Broadhall Way, EFL, Football, Football League, groundhopping, Lamex Stadium, League 2, Online, Programme, Stevenage, Stevenage Borough
Tuesday 18th January 2022 ko 19:45
EFL League 2
STEVENAGE 2 (Taylor 29 Norris 73)
CRAWLEY TOWN 1 (Nichols 45)
Att 1,942 (210 away)
Entry (seat- West Stand- in advance) £22
Programme online only, downloadable
Roughly 75 years ago the “New Towns Act” saw Stevenage built, with chief architect Lewis Siskin originally envisaging it as a “gay and bright” place. His utopian idea was see the neighbourly “spirit of the slums” combined with easy access to the countryside, sports and leisure facilities in a self-contained community. Back in the early 1990’s I studied places like this at University and even then there was a slightly snobby attitude to the New Towns. Thirty years later I watch the little “Starship” robots run on the dedicated cycle routes in Milton Keynes delivering people’s groceries and wonder whether Siskin was in fact just ahead of his time.
Once you leave the A1(M) it is obvious you are in a New Town, the ring road with its succession of roundabouts is a dead giveaway, but there’s real benefit if you’re visiting Stevenage FC. How many grounds make driving there as easy as a free car park, with an underpass through to the turnstiles?
I first visited here back in 2004 for a Conference (now National League Premier) and since those times the changes to Broadhall Way have been mainfest. The South Stand now matches the North Stand behind each goal seating 1,800 apiece leaving just the East Stand as a terrace. Now perhaps someone can set me straight, but these days you enter the West Stand from either end, but I remember entry from the rear, or are my memories playing up? Certainly the vomitories that now lead only to toilets would suggest my mind isn’t playing tricks on me!
Another change since 2004 is the introduction of the online-only programme. Now I do think some groundhoppers massively overplay the importance of a printed matchday-magazine for me the programme is a “Good to have” and not a prerequisite. But I do hesitate (and no more than that) in the case of the EFL, if only for the thought that higher attendances and profile ought to make the magazine viable? I wonder if Stevenage have any regrets on their decision? The teamsheets do have suggested folds marked so you can make them look like a very rudimentary programme. But my general comment on programmes is still the same, I’m there to watch a football match, not build up a magazine collection.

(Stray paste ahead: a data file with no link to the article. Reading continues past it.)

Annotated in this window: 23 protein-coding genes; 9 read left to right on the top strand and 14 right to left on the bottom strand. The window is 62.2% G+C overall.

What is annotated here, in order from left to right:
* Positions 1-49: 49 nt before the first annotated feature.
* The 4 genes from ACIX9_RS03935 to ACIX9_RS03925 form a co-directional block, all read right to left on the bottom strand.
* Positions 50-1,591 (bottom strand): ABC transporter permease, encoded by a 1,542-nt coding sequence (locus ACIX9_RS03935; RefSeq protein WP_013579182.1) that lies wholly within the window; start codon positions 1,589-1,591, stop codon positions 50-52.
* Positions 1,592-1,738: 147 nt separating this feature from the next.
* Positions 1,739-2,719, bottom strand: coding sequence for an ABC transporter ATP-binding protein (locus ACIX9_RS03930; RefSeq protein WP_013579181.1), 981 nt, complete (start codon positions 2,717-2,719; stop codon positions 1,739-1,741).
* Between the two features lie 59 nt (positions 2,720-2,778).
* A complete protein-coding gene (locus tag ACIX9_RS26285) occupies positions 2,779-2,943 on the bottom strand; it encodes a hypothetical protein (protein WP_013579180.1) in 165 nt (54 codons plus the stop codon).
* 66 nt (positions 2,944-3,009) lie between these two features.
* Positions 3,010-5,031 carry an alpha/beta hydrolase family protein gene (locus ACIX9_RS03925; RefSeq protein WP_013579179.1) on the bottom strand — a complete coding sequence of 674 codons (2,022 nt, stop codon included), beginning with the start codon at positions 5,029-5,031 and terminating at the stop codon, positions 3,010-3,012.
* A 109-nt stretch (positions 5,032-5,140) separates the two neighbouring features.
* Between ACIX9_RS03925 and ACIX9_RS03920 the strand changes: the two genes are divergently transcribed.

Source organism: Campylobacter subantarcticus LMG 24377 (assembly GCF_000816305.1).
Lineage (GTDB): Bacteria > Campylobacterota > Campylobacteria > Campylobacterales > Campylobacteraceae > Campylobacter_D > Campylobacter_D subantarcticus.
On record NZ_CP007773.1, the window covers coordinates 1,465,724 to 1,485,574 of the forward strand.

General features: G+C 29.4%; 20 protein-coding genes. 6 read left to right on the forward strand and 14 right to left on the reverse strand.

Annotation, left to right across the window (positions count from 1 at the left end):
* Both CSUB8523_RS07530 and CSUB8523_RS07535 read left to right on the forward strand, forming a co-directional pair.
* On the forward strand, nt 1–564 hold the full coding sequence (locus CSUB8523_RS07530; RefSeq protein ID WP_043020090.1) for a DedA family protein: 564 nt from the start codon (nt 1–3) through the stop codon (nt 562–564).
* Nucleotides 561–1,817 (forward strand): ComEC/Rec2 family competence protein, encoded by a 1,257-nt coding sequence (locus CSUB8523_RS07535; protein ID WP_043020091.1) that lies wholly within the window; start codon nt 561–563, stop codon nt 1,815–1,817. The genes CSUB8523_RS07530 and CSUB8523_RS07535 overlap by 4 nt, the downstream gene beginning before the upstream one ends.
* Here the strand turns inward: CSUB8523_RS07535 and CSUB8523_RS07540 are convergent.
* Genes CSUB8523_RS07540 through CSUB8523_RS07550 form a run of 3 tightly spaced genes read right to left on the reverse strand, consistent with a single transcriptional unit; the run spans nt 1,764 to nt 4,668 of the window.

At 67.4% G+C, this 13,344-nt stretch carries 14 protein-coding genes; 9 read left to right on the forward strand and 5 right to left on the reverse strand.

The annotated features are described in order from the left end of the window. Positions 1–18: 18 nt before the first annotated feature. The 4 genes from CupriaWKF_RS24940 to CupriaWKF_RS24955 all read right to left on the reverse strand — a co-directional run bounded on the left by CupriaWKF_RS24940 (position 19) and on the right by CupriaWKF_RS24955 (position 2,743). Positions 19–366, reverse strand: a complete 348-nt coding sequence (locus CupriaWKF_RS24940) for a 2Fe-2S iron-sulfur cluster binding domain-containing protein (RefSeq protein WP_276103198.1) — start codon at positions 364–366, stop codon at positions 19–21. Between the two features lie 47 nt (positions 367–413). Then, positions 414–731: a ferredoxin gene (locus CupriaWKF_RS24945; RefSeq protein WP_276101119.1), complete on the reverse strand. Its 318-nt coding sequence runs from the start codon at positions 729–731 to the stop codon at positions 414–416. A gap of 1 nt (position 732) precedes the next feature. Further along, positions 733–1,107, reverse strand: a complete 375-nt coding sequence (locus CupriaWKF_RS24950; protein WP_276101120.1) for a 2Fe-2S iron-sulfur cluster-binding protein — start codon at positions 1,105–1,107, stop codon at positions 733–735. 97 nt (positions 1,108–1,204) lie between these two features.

But the evening will be remembered by Robyn and I for just how friendly the staff were. From the turnstile steward who solved the “Two ticketing QR codes for two people on one sheet of A4” conundrum, to the chief steward who was happy to wait at the end of the game for Robyn to use the loo. It made what could have been a fairly mundane trip into an enjoyable one.
I was very aware of when Stevenage Borough won their place in the EFL in 2010, mainly because my team Oxford United followed them up via the playoffs! I did wonder why on gaining promotion they immediately dropped the “Borough” suffix? After all the club’s nickname is still “Boro” and that is also the title of the programme?
We caught them rather glancing over their shoulders at the wrong end of League 2. Other than the obvious, I’m not sure why- manager Paul Tisdale’s record at Exeter City was exemplary and despite two failures at Bristol Rovers and MK Dons he remains of the better managers at this level and this game proved the point.
Stevenage had taken the lead through their one player at the time that could change the game, Jake Taylor, but Crawley had equalised in spectacular fashion through Tom Nichols just before half time. So with an hour gone, put yourself in Tisdale’s position. Do you settle for a point and bring on Bristol Rovers legend Chris Lines to shore up your defence, or do you chase the win and bring on forward Luke Norris?
Tisdale took the gamble, brought on Norris who was at the end of an errudite Taylor cross to nod home. That allowed Taylor his curtain call as Lines came on to see the game out somewhat later than could have been the case. I wonder how many fans inwardly thanked Tisdale for what was both a brave and well thought out decision.
Watching it all was Peter Francis, chairman of the Bedfordshire County League. He did have an interesting stake in the game- referee Will Finnie started his officiating career in his league! What neither he, groundhopping legend Brian Buck or I could remember was whether he’d ever officiated in a Beds Hop game? I’ll leave those with better records than me to work that one out!
>>> “….I’m not sure why – manager Paul Tisdale’s record…”
Bear in mind that Tisdale only became Stevenage’s manager on 29 November 2021 – less than two months’ ago !
And there are already signs of improvement.